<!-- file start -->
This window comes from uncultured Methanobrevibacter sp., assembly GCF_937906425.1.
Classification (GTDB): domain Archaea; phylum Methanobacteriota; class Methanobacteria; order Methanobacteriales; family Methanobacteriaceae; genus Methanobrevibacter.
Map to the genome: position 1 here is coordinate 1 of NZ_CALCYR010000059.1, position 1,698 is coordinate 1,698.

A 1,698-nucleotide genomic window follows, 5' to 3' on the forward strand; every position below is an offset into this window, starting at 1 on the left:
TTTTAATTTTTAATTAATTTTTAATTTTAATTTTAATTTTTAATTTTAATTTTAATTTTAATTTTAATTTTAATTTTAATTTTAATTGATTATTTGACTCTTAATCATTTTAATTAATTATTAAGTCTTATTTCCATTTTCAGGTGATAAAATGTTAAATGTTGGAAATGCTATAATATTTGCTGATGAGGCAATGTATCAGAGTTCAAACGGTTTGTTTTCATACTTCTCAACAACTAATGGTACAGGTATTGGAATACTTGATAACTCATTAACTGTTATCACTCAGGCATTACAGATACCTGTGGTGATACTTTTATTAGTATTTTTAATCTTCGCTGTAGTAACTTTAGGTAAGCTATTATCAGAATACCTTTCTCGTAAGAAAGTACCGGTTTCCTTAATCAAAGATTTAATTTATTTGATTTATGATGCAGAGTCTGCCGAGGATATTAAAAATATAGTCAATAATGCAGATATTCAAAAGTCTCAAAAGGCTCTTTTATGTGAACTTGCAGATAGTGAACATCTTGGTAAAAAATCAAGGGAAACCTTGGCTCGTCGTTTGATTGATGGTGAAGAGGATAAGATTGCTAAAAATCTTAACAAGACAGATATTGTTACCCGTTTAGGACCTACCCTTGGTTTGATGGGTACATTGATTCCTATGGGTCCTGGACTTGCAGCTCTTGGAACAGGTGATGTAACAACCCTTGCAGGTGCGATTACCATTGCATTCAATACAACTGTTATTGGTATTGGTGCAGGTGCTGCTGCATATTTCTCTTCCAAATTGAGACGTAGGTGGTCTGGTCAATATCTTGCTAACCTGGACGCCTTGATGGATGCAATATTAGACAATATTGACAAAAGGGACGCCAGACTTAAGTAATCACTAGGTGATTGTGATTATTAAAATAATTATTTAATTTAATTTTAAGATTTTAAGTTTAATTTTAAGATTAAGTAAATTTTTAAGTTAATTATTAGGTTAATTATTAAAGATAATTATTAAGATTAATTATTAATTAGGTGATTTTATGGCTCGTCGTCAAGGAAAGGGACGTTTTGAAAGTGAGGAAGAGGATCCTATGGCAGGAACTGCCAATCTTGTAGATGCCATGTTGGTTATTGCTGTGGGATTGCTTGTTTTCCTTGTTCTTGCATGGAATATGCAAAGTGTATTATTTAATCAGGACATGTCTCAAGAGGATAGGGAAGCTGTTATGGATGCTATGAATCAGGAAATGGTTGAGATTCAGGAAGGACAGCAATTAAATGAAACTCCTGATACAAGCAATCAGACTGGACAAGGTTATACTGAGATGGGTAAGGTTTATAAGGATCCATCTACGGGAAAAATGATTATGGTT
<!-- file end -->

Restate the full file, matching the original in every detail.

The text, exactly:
This window comes from uncultured Methanobrevibacter sp., assembly GCF_937906425.1.
Classification (GTDB): domain Archaea; phylum Methanobacteriota; class Methanobacteria; order Methanobacteriales; family Methanobacteriaceae; genus Methanobrevibacter.
Map to the genome: position 1 here is coordinate 1 of NZ_CALCYR010000059.1, position 1,698 is coordinate 1,698.

A 1,698-nucleotide genomic window follows, 5' to 3' on the forward strand; every position below is an offset into this window, starting at 1 on the left:
TTTTAATTTTTAATTAATTTTTAATTTTAATTTTAATTTTTAATTTTAATTTTAATTTTAATTTTAATTTTAATTTTAATTTTAATTGATTATTTGACTCTTAATCATTTTAATTAATTATTAAGTCTTATTTCCATTTTCAGGTGATAAAATGTTAAATGTTGGAAATGCTATAATATTTGCTGATGAGGCAATGTATCAGAGTTCAAACGGTTTGTTTTCATACTTCTCAACAACTAATGGTACAGGTATTGGAATACTTGATAACTCATTAACTGTTATCACTCAGGCATTACAGATACCTGTGGTGATACTTTTATTAGTATTTTTAATCTTCGCTGTAGTAACTTTAGGTAAGCTATTATCAGAATACCTTTCTCGTAAGAAAGTACCGGTTTCCTTAATCAAAGATTTAATTTATTTGATTTATGATGCAGAGTCTGCCGAGGATATTAAAAATATAGTCAATAATGCAGATATTCAAAAGTCTCAAAAGGCTCTTTTATGTGAACTTGCAGATAGTGAACATCTTGGTAAAAAATCAAGGGAAACCTTGGCTCGTCGTTTGATTGATGGTGAAGAGGATAAGATTGCTAAAAATCTTAACAAGACAGATATTGTTACCCGTTTAGGACCTACCCTTGGTTTGATGGGTACATTGATTCCTATGGGTCCTGGACTTGCAGCTCTTGGAACAGGTGATGTAACAACCCTTGCAGGTGCGATTACCATTGCATTCAATACAACTGTTATTGGTATTGGTGCAGGTGCTGCTGCATATTTCTCTTCCAAATTGAGACGTAGGTGGTCTGGTCAATATCTTGCTAACCTGGACGCCTTGATGGATGCAATATTAGACAATATTGACAAAAGGGACGCCAGACTTAAGTAATCACTAGGTGATTGTGATTATTAAAATAATTATTTAATTTAATTTTAAGATTTTAAGTTTAATTTTAAGATTAAGTAAATTTTTAAGTTAATTATTAGGTTAATTATTAAAGATAATTATTAAGATTAATTATTAATTAGGTGATTTTATGGCTCGTCGTCAAGGAAAGGGACGTTTTGAAAGTGAGGAAGAGGATCCTATGGCAGGAACTGCCAATCTTGTAGATGCCATGTTGGTTATTGCTGTGGGATTGCTTGTTTTCCTTGTTCTTGCATGGAATATGCAAAGTGTATTATTTAATCAGGACATGTCTCAAGAGGATAGGGAAGCTGTTATGGATGCTATGAATCAGGAAATGGTTGAGATTCAGGAAGGACAGCAATTAAATGAAACTCCTGATACAAGCAATCAGACTGGACAAGGTTATACTGAGATGGGTAAGGTTTATAAGGATCCATCTACGGGAAAAATGATTATGGTT